As House Lawmakers Rethink Soda Tax, Health Reform Money At Risk

Apr 13, 2015

Gov. Peter Shumlin is urging lawmakers to make huge new investments in health care reform. But the Vermont House has slashed his proposal dramatically. And even the pared down health reform initiative may now be in jeopardy.

It’s been almost two weeks since the House Committee on Ways and Means approved an approximately $20 million health care reform bill. The legislation, however, continues to languish in the House Committee on Appropriations. And House Speaker Shap Smith now says it’s possible the bill might never make it to the floor.

“At some point in time we may just say, ‘We’re not going to do this bill,” and make the decision to look at it maybe next year,” Smith said Monday.

Smith’s iffy prognosis is the latest setback for the centerpiece of Peter Shumlin’s 2015 legislative agenda. The Democratic governor sought to raise $90 million annually with a new payroll tax, use it to draw down another $100 million in federal funds, and then use the bulk of the combined sum to increase the amount doctors and hospitals are paid to treat patients with Medicaid.

Shumlin says boosting reimbursement rates will improve access to health care for lower-income Vermonters, while bringing down the cost of private insurance being sold by Blue Cross Blue Shield and MVP.

"I’ve been around the building for a long time. I know that sometimes the things you believe are important and necessary don’t get across the finish line." - House Speaker Shap Smith

The House rejected the payroll tax, saying Vermont can ill afford what critics say amounts to a tax on employment. The House Committee on Ways and Means offered up a plan that would raise $18 million by way of a half-cent per-ounce tax on sugar sweetened beverages.

But that proposal is now mired in an appropriations committee that has serious reservations about a tax on soda.

Smith says he thinks it’s critically important that lawmakers address Medicaid reimbursement rates, especially for primary care doctors.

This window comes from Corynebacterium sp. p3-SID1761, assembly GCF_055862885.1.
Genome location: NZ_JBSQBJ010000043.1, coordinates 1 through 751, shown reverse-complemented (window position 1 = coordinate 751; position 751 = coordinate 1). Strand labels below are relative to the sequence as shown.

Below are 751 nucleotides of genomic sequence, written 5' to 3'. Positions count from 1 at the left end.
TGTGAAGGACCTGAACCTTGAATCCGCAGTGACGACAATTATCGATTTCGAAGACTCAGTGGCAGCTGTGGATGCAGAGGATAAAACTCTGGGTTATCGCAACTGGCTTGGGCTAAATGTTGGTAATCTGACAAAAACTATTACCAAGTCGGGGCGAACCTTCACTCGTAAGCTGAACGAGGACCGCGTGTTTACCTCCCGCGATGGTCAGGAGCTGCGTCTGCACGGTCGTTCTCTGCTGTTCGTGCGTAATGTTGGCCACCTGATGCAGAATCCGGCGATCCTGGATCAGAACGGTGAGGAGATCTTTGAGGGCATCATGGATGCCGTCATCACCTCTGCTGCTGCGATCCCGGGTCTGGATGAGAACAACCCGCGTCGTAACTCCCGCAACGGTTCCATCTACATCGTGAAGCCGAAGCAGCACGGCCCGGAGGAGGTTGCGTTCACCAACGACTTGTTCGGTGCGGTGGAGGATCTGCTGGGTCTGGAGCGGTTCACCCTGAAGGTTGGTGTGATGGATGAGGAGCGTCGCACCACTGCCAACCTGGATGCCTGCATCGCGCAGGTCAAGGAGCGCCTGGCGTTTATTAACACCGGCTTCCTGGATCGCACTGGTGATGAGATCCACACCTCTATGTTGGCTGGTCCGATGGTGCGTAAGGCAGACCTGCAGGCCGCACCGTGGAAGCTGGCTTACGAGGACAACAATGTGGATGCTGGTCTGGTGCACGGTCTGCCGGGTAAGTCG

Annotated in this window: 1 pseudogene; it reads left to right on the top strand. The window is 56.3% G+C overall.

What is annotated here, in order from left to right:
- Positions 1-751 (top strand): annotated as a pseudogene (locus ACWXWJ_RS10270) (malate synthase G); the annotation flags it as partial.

“I’m also a realist, and I’ve been around the building for a long time. I know that sometimes the things you believe are important and necessary don’t get across the finish line,” Smith says.

The House Committee on Ways and Means offered up a plan that would raise $18 million by way of a half-cent per-ounce tax on sugar sweetened beverages. But that proposal is now mired in an appropriations committee that has serious reservations about a tax on soda.

The House bill would direct the $20 million mainly to increased Medicaid payments for primary care doctors, and also to financial assistance for lower-income Vermonters buying insurance from the exchange.

Smith says a majority of House lawmakers support the aims.

“I think the consensus is pretty clear around how we would spend the money. “It’s less clear around how you might raise it,” Smith says.

Many lawmakers fear the economic impact of a tax on soda and other sugar-sweetened beverages, especially on retail outlets in border towns. And with no obvious revenue plan to replace that soda tax, Smith says the entire health reform bill is at risk.

Shumlin, meanwhile, is still urging lawmakers to think big, and find the "courage" to move forward with the $90 million payroll tax.

Shumlin, meanwhile, is still urging lawmakers to think big, and find the “courage” to move forward with the $90 million payroll tax. Even if lawmakers can find the votes for the $18 million package, Shumlin says it won’t address the Medicaid cost shift in any meaningful way. 

“Well, my concern is that it doesn’t solve the problem that we were trying to solve,” Shumlin said last week.

The House Committee on Appropriations resumes debate on the health care bill Tuesday.

This story was edited at 10:24 a.m. on 4/14/15